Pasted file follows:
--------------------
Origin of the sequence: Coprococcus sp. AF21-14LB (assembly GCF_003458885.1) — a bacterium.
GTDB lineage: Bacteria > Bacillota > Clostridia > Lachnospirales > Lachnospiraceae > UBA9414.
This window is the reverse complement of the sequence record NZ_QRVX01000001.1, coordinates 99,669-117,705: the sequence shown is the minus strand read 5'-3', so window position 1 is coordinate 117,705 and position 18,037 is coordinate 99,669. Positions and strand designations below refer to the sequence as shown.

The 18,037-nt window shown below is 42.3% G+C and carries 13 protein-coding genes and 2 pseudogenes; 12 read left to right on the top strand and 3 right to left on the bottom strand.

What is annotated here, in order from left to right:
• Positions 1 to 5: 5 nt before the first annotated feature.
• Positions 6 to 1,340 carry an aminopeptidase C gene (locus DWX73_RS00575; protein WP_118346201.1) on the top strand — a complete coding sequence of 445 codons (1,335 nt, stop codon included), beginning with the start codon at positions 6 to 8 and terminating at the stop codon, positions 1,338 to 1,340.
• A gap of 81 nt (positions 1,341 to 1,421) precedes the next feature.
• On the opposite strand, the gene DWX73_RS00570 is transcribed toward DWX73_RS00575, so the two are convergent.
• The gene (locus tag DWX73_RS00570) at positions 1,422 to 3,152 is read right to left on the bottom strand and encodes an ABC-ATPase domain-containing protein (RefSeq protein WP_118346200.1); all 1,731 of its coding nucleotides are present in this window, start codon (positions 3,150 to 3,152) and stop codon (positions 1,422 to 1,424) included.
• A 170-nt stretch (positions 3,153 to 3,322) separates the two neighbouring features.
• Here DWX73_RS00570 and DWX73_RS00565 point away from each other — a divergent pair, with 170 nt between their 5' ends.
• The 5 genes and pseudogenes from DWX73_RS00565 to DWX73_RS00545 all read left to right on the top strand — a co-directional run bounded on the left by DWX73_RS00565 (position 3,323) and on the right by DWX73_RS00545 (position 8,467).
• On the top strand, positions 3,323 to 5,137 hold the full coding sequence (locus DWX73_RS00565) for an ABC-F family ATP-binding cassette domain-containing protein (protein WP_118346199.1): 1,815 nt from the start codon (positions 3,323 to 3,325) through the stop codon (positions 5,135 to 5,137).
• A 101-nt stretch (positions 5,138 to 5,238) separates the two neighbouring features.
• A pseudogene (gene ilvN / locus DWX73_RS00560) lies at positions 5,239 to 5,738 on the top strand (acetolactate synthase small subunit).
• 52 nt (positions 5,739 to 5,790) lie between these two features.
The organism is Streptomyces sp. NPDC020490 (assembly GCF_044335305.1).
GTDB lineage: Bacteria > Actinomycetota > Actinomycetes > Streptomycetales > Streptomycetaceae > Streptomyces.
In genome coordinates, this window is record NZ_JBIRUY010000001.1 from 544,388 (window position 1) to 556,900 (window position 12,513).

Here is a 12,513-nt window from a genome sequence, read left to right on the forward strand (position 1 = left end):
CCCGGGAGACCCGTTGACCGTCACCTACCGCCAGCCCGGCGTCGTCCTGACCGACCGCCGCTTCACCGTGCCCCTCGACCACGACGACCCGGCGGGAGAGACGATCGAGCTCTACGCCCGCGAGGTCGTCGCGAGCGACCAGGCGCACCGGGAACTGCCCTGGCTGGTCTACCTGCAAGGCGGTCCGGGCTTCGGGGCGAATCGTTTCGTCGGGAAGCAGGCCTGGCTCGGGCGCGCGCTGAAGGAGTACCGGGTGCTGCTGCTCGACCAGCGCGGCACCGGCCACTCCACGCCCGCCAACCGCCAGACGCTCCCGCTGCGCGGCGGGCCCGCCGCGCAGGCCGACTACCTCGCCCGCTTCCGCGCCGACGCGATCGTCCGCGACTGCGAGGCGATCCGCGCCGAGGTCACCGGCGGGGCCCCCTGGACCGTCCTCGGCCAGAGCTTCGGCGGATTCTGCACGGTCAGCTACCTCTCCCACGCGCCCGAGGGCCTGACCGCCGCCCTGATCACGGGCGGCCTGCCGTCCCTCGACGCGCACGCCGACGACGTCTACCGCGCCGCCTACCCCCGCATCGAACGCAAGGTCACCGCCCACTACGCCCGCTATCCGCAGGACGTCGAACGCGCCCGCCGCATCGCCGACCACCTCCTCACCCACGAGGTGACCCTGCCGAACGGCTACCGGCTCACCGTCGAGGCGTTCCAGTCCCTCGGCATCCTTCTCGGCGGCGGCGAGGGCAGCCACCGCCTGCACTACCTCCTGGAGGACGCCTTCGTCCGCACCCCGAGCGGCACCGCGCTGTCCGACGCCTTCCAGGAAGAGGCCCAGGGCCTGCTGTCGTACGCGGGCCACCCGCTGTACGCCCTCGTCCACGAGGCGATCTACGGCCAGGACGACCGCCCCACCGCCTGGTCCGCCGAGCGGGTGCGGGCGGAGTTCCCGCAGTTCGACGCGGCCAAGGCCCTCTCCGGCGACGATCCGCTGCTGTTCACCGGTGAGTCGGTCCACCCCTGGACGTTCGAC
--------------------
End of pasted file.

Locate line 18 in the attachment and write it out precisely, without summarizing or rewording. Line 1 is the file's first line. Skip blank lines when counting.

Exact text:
The organism is Streptomyces sp. NPDC020490 (assembly GCF_044335305.1).